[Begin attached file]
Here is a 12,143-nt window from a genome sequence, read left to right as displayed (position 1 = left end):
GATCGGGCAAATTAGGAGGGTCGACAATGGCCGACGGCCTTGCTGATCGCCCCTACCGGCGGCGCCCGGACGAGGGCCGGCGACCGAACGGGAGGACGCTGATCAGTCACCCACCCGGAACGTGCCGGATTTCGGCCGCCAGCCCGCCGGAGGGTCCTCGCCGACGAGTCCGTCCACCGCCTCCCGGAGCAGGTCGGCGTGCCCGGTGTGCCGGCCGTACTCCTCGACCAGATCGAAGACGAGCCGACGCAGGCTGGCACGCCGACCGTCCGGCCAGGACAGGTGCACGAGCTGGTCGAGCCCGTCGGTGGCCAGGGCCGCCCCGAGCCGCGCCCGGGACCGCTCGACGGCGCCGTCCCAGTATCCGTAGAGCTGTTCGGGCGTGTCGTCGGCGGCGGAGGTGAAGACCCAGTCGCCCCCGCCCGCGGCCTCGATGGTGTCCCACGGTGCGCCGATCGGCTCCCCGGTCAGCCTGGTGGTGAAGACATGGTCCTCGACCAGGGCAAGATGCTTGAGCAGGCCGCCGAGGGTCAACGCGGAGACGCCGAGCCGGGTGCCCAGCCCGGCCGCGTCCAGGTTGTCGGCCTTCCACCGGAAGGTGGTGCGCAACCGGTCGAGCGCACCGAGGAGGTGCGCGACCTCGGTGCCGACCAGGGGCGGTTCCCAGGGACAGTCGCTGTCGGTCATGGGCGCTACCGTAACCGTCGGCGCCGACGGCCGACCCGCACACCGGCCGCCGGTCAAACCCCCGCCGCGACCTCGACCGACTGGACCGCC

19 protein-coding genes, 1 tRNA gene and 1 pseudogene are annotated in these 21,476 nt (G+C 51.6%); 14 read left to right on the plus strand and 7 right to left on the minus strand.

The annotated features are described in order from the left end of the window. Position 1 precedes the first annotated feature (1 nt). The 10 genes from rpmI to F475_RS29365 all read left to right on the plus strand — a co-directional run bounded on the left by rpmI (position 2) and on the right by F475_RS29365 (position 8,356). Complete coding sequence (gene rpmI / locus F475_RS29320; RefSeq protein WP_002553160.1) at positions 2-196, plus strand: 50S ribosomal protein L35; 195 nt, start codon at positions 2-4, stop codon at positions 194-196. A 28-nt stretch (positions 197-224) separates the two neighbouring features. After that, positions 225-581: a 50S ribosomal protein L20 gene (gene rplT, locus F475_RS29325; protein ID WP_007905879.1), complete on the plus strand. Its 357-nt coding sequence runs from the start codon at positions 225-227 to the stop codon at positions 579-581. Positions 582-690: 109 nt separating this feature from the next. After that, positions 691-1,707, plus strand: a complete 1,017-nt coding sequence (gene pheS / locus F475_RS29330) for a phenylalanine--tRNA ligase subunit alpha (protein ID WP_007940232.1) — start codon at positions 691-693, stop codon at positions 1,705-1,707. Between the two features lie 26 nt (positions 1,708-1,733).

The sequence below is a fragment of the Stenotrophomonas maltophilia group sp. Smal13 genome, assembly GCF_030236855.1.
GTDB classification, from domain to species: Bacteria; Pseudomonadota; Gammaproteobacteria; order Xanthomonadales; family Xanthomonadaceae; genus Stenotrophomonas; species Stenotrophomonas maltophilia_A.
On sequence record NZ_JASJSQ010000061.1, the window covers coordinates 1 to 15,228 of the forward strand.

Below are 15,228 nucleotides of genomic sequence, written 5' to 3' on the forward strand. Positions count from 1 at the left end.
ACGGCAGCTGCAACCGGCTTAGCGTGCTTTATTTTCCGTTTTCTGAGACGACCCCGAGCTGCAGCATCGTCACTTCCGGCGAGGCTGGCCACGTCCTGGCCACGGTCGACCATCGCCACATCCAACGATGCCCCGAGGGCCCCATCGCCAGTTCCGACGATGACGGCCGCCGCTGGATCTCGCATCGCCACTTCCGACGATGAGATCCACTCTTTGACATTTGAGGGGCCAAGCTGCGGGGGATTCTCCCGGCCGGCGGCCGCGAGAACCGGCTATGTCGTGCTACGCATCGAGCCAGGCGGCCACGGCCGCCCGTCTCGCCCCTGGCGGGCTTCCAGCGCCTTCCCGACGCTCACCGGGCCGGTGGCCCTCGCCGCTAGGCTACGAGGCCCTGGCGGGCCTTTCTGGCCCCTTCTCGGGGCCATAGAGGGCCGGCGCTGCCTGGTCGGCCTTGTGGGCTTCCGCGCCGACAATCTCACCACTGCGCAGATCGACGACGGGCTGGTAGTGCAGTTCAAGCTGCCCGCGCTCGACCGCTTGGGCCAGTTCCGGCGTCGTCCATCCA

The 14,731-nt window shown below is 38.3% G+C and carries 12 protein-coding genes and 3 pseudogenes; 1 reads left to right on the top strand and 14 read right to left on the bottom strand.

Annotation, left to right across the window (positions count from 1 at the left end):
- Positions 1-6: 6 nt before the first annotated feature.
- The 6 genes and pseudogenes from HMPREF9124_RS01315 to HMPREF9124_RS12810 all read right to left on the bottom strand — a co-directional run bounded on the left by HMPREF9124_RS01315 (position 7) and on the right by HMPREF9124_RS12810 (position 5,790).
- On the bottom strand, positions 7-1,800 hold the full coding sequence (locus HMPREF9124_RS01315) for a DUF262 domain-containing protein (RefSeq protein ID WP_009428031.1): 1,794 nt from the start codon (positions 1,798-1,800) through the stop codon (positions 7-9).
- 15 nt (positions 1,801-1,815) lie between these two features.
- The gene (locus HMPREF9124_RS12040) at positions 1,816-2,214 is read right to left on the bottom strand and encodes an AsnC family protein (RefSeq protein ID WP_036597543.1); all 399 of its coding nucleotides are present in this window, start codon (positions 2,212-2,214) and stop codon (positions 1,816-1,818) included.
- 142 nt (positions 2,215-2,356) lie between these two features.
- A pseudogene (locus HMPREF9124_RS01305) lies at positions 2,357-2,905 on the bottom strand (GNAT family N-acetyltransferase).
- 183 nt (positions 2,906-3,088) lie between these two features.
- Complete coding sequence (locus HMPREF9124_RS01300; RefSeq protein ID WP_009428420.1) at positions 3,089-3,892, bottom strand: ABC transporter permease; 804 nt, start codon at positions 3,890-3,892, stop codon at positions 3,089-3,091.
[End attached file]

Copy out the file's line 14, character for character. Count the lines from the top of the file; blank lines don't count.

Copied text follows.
- On the bottom strand, positions 7-1,800 hold the full coding sequence (locus HMPREF9124_RS01315) for a DUF262 domain-containing protein (RefSeq protein ID WP_009428031.1): 1,794 nt from the start codon (positions 1,798-1,800) through the stop codon (positions 7-9).